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Wednesday, April 13, 2011

Of Tea Baggers And UK Basketball "Fans"

Having grown up in Kentucky, I know that there are two things that people just don't do around here - talk bad about UK basketball and dismiss the Kentucky Derby has nothing more than the dumbest two minutes in racing.

With that in mind, I realized something while discussing the Final Four recently with a friend at work - the connection between a specific set of UK "fans" and the Tea Baggers.

What was postulated to me regarding sports is that there are certain types of "fans" - those that intimately know the players and stats revolving around the game and those that simply are "fans" because of the particular state they live in. This, more than just about anything, is explicitly true for "fans" of UK basketball.

Not being the biggest sports enthusiast in America also provides a unique perspective on the difference between someone that loves the game - whatever that might be - and someone that is simply enamoured with the idea of being a "fan". UK basketball "fans" can be some of the loudest and most eclectic persons, and that is not always a good thing.

I can recall just a few years ago accompanying a friend to a local restaurant/bar on a Friday evening for some steaks and drinks. What we didn't realize is that there was a UK game in progress and a group of about 13 "fans" had been meeting regularly at that exact restaurant/bar on Friday evenings to watch UK on the wide screen behind the bar.

The dining area, usually packed this time of the evening, was virtually empty, but the bar was ablaze with "blue and white" and a cacophony unlike heard in modern dining settings. I'm not entirely sure how many people decided to find an alternate place to patronize once they heard and saw the group, but I stopped counting around 10. My friend and I opted to stay not only to enjoy the pints of bitter, but to view the spectacle that continually erupted each time a UK player had the ball.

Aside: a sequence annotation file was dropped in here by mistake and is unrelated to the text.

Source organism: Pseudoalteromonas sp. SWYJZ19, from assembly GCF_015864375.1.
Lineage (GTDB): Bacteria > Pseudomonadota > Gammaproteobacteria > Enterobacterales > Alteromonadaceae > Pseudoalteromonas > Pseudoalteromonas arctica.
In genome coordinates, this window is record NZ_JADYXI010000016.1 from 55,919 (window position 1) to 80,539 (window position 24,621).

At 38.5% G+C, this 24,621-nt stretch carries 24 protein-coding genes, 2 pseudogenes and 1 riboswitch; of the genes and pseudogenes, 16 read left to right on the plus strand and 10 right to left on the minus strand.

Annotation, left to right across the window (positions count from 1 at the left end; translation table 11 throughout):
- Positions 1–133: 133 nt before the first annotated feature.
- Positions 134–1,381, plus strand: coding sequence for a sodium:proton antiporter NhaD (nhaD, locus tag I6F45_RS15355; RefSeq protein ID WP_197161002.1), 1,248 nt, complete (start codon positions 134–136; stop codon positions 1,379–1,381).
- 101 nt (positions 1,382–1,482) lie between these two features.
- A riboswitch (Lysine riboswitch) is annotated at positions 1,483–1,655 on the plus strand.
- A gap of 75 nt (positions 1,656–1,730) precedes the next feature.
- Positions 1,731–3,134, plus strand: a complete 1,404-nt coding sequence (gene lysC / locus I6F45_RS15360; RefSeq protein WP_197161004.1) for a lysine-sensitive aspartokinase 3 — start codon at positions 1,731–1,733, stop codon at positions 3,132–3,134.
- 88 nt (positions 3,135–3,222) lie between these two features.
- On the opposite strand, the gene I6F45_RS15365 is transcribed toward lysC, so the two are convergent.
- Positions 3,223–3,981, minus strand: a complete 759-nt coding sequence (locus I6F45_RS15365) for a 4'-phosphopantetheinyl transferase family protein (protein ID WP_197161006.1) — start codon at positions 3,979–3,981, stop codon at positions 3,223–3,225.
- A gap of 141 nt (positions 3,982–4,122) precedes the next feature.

In contrast, I've been at homes and at locations like the above mentioned with sports fans that understand the nuances of the game in question. And yes, while there is the occasional bursts of noise, there is interlaced with it solid and knowledgeable commentary, concluded by an analysis of the game - oh, and some great hot wings too.

This same dichotomy exists within the socio-political realm. In place of the noise-making "fan" you have the Tea Baggers. And the solid policy wonk and intellectually honest observer is the sports statistician.

Ever since Obama's election, the political "fan" has made so much noise that we've almost become numb to what they are doing. And, unfortunately, we have allowed them to frame enough of the narrative that we have lost the initiative. Just take a look at what has happened in Wisconsin and the rallying cry for Paul Ryan's laughably poor and transparently laughable "budget".

I guess you could say that once people start announcing their presidential candidacy - which is already underway - we are the socio-political "tournament", though I'm not entirely sure what we would consider the "Final Four". Maybe that's once the televised debates start ramping up. But one thing for sure is that the "championship game" is election night. And that is when all the "fans" are going to be the loudest, regardless if their "team" wins or not. And the noise only increases the morning after so they can either gloat or complain about "plays" and "calls" made.

The root thesis of this is that the "fans" don't need to control the "game" or how it is viewed. If a player on UK's team had a strong performance, it doesn't do anyone any good to discuss how horrible his shoes looked or that he made a strange face when he got that dunk with only 30 seconds to go. Just visit any Right Wing website today and you'll find that that is the bulk of what is discussed in relation to Obama and his administration.

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